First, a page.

FYRDSMAN – “Omen In The Sky”

FyrdsOmenIn 2010 a very special EP was released by a gentle man called Tim Shaw under the moniker Fyrdsman (the name given to the local men who fought alongside the trained warriors in Anglo Saxon England during the ‘dark’ ages). So good was this release (available again here) the pressure to hear more from this melodic black metal musician was tangible. Whilst most of the songs were pretty much written,  a combination of funds or lack of and a re-location has made those smitten by the EP endure a long wait for the album to see the light of day.

If you are unfamiliar with the work of Mr Shaw, then fans of  Emperor, Arcturus, Winterfylleth, Forefather and Solefald will love Fyrdsman! To describe this as a black metal album is to do it a dis-service in my opinion, as it encompasses much more than that in the way that the likes of Solefald and Forefather bring more to the table than basic BM. English  History,  the old ways and beliefs are the narrative of the album with the sound given to us beautifully by Sam Wale who mixed and mastered the release.

‘Menace on the Bridge’ the albums opening track, is the story of the Norseman who fought and held the English warriors led by Harold Godwinson in 1066 at the Battle of Stamford Bridge, and the young man who was sent under the bridge to slay him after he proved a stubborn obstacle to the warriors trying the remove him. With an Emperor influenced start  to the track with tremolo picks and atmospheric keyboards it progresses to sound more like Solefald and we hear Shaw’s clean vocal style as well as the rasping delivery akin to Ihsahn.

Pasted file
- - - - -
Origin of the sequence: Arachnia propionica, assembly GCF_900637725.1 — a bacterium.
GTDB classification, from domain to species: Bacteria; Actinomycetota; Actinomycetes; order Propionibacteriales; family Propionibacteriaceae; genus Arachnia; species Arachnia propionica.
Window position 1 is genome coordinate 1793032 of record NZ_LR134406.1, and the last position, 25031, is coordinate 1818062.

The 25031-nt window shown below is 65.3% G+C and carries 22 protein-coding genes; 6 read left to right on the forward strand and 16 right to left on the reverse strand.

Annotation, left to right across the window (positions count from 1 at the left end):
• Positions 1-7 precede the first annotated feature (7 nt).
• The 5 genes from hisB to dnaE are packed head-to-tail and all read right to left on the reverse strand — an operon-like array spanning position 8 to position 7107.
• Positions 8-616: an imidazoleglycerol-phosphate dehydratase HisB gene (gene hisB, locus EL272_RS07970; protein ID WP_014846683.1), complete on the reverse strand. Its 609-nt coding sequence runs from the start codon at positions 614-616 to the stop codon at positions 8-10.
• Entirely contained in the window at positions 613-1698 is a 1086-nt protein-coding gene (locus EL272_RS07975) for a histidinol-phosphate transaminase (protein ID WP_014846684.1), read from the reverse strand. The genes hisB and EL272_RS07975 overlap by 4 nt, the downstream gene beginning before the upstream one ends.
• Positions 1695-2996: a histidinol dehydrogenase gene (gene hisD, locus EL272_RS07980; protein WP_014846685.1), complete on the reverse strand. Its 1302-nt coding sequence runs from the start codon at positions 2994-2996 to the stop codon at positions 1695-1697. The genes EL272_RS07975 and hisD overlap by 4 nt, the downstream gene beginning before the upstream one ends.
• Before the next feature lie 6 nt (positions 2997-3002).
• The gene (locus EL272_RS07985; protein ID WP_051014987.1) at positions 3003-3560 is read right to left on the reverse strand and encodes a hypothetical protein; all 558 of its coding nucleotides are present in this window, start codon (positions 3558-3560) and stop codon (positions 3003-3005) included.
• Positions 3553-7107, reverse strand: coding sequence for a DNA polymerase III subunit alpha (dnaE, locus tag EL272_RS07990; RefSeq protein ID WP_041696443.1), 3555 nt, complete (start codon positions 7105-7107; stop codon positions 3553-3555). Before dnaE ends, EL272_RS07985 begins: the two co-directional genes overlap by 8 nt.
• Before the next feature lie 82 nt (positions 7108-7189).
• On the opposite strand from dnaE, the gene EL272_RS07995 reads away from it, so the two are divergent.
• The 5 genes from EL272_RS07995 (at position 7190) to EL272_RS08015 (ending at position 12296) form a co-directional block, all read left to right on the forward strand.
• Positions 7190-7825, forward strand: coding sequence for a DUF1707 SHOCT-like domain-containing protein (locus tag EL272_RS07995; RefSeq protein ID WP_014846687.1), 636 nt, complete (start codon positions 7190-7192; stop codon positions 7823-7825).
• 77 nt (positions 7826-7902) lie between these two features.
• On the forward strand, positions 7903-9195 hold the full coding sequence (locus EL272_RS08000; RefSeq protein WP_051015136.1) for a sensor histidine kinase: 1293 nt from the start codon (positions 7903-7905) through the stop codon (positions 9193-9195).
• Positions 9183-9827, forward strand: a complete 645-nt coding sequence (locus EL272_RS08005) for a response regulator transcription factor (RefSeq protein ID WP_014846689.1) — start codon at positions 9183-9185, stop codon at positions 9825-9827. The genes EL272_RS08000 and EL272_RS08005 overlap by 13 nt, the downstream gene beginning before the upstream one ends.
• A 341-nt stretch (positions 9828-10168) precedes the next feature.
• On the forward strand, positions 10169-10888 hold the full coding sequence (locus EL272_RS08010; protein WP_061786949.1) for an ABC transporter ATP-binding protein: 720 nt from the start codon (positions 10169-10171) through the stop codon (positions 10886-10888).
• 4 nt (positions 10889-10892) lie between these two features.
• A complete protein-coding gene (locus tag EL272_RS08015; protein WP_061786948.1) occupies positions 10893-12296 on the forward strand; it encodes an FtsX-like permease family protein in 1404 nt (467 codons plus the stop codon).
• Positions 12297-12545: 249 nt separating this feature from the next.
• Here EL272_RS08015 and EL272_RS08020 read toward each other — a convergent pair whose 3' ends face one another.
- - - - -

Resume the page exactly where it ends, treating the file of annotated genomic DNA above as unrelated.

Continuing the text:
‘Omen in the Sky’ refers to the prophecy of Halley’s Comet passing over England before the fateful Battle of Hastings by Eilmer of Malmesbury, with a great riff taking the track on a journey into blast beats.

‘Woven by Fate’ brings a slightly prog element to proceedings with some snazzy keyboard work the like of which you may hear on an Amorphis track, in one of the albums stand out tracks before ‘Wainwright’ takes us up the mountains and fells of the Lake District. The album takes a melodic jaunt with ‘Heretics’ and the slower ‘Wayland’ brings a more epic feel to the fore. ‘Maiden in the Moor’ is a mid-paced folk ditty dating back to the middle ages showcasing Shaw’s vocal flexibility with clean vocals, before closer ‘Perennial.